Reinventing Violence – Iain Abernethy

This podcast discusses how martial artists often try to reinvent criminal violence into a good fit for their chosen system; instead of adjusting their system to fit the inescapable realities of criminal violence.

Problem should define the solution. The “solution” should not try to reinvent the problem!

This is a widespread and insidious practise in the martial arts. Traditionalists, modernists and even “reality” based systems do it; albeit in differing ways. Because actual violence is thankfully rare, this problem can go unnoticed but it has many serious problems.

This “art over reality” approach puts students in danger if they do have to face real violence. It also promotes tribalism and division within the martial arts because we spend way too much time arguing the “merits” of various pseudo-realities, and their associated pseudo-solutions, instead of addressing the reality of the common problem.

Once reality is accepted, and self-protection is realistically addressed across the board, we can get on with exploring and enjoying all the other beneficial aspects of the martial arts from the perspective of our chosen system.

Above all, we need to remember that the only place we can “reinvent reality” is in our minds. We can make up all kinds of falsehoods to justify the way we practise, but actual reality remains unchanged!

People don’t attack with formal lunging punches; criminals don’t stand idly by when their buddy is getting strangled on the ground; criminals don’t put up a guard, square off and fight so “the best man wins”; you will have to justify your actions when measured against the actual law and not how you imagined you uber-violent “military” fantasy playing out; and so on.

Pretending reality is something other than it actually is in order to promote your chosen art as perfect and beyond criticism does not actually advance or protect the reputation of your chosen system. It harms and diminishes it.

In the podcast, we look at why people try to reinvent violence, specifically how many of the most popular systems do it, and why it is vital we all stop it.

So strap yourself in for what should be the least controversial podcast ever … but the fact it’s unlikely to be received that way ironically illustrates the very issue this podcast seeks to highlight.

Calm Down Please, Part II – Iain Abernethy


Another simple but effective part of verbal de-escalation is to avoid “you statements” and as much as possible stick to “I statements”. “I statements” show you are taking responsibility (or at least give the impression you are) and are more likely to help people calm down and promote co-operation. “You statements” however can come across as argumentative, judgmental and accusatory. Saying, “I’m sorry but I’m having trouble understanding” is more effective than saying, “You are not making yourself clear.”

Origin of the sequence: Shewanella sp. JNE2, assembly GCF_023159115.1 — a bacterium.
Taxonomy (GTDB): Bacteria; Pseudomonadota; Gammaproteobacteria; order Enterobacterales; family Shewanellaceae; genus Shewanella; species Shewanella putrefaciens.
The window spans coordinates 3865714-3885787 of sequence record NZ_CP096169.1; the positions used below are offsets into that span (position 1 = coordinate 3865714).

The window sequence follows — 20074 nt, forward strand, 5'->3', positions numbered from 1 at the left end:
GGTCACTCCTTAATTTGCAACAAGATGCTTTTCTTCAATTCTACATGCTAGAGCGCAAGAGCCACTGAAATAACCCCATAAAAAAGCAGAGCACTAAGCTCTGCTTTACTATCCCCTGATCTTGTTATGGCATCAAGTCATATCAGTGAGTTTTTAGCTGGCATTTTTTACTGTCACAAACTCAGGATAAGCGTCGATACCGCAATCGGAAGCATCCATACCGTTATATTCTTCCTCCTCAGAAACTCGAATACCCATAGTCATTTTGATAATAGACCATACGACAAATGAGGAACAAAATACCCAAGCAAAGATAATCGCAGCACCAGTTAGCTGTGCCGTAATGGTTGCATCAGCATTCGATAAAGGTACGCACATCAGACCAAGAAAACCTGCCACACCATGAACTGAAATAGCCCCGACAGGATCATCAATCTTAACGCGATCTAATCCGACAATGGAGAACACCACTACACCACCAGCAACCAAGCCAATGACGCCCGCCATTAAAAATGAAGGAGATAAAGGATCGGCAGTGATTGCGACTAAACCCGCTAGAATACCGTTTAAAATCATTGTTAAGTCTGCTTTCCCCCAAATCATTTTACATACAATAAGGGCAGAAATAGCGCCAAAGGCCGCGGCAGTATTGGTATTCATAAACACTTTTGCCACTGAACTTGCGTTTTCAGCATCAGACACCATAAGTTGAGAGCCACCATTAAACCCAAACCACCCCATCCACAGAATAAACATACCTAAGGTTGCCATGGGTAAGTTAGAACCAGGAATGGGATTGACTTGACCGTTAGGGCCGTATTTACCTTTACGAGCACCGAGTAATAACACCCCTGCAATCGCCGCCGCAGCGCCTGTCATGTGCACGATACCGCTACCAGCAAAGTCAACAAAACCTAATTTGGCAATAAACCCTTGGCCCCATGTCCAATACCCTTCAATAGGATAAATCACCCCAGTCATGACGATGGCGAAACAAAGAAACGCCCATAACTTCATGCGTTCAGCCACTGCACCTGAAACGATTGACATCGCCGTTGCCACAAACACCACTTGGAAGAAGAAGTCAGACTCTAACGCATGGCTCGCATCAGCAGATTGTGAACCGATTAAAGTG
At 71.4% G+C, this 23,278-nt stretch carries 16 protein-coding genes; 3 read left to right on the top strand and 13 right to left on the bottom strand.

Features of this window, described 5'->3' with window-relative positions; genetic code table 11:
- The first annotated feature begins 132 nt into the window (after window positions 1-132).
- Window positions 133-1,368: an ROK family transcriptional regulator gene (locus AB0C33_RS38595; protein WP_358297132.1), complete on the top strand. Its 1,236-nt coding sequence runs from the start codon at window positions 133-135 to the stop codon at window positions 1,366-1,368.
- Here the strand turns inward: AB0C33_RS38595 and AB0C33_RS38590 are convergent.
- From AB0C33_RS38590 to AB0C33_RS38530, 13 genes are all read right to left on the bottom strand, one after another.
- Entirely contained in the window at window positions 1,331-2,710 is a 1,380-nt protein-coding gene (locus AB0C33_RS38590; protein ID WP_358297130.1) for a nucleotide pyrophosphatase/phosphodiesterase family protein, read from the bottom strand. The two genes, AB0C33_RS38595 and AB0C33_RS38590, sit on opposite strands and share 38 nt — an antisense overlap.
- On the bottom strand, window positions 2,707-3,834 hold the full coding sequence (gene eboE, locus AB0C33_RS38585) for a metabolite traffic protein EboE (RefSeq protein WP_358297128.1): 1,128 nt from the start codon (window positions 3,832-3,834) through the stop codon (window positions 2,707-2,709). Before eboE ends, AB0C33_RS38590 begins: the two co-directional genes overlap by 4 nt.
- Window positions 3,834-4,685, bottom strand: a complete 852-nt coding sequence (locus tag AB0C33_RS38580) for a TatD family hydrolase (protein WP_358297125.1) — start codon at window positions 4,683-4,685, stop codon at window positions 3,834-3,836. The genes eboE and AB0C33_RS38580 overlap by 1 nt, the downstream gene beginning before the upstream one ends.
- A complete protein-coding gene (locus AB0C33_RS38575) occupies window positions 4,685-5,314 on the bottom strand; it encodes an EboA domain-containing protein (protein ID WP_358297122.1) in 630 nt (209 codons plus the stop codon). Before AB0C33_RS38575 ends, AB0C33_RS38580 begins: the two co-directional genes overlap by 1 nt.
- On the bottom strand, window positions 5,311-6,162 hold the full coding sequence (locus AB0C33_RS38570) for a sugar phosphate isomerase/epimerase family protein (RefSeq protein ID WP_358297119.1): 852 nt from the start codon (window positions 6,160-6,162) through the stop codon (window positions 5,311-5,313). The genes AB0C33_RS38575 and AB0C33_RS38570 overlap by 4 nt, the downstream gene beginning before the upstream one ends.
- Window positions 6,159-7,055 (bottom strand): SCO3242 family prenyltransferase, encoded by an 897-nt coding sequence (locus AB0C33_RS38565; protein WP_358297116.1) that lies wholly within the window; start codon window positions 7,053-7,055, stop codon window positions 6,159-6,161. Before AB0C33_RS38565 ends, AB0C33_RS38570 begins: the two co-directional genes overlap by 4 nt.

Remember it is not about being “right”; it’s about calming things down and avoiding things getting physical. It’s time to put your ego to one side and say what needs to be said to de-escalate not saying what needs to be said to “win the argument”.

Violence can often be triggered by “the small things” when we are dealing with volatile or agitated people. We need to avoid making the other person feel weak, small, trapped, frustrated, pressured, afraid, and so on. Say what needs to be said to calm the person down and know that you are not “loosing face” but being smart enough and skilled enough to prevent things getting physical.

Tone of voice is also an important consideration. Here in the UK raising your voice can be seen as a sign of losing your temper or trying to dominate the other person. Keeping an even tone is therefore very important if we wish to calm a situation down. Things are different in different parts of the world of course and in Southern Europe raising your voice would not be automatically associated with aggression. It is important to be aware of the cultural norms and work within them. This is especially important for those who travel a lot as judging things by the standards of another culture (or subculture for that matter) can cause problems. Both we and the person we are trying to calm down are likely to judge what is said, and how it is said, and all aspects of non-verbal communication, by the standards of our own culture. We need to be aware of this in order to avoid confusion.

A simple example is the distance at which people talk to one another. In the UK and the rest of Northern Europe conversations typically take place at just outside an arm’s length. If a person were to move inside that space while talking it could be taken as an attempt to invade “personal space” and hence a threat (quite legitimately). However, in other parts of the world (i.e. southern Europe, the Middle East, etc) it would be the norm to be closer when talking and hence a negative reaction to a person being a little closer could inflame things unnecessarily.

Generally speaking, people are more trusting of those who speak and act like themselves. This could make you think that “mirroring” the person you are trying to de-escalate could be the way to go. However, “acting the part” is unlikely to work with a person from another culture, part of the world or subculture. It can be taken as mocking, belittling, or being false and is unlikely to help. Looking for common ground can be helpful though, as can trying to develop empathy by using the LEAPS communication model discussed earlier.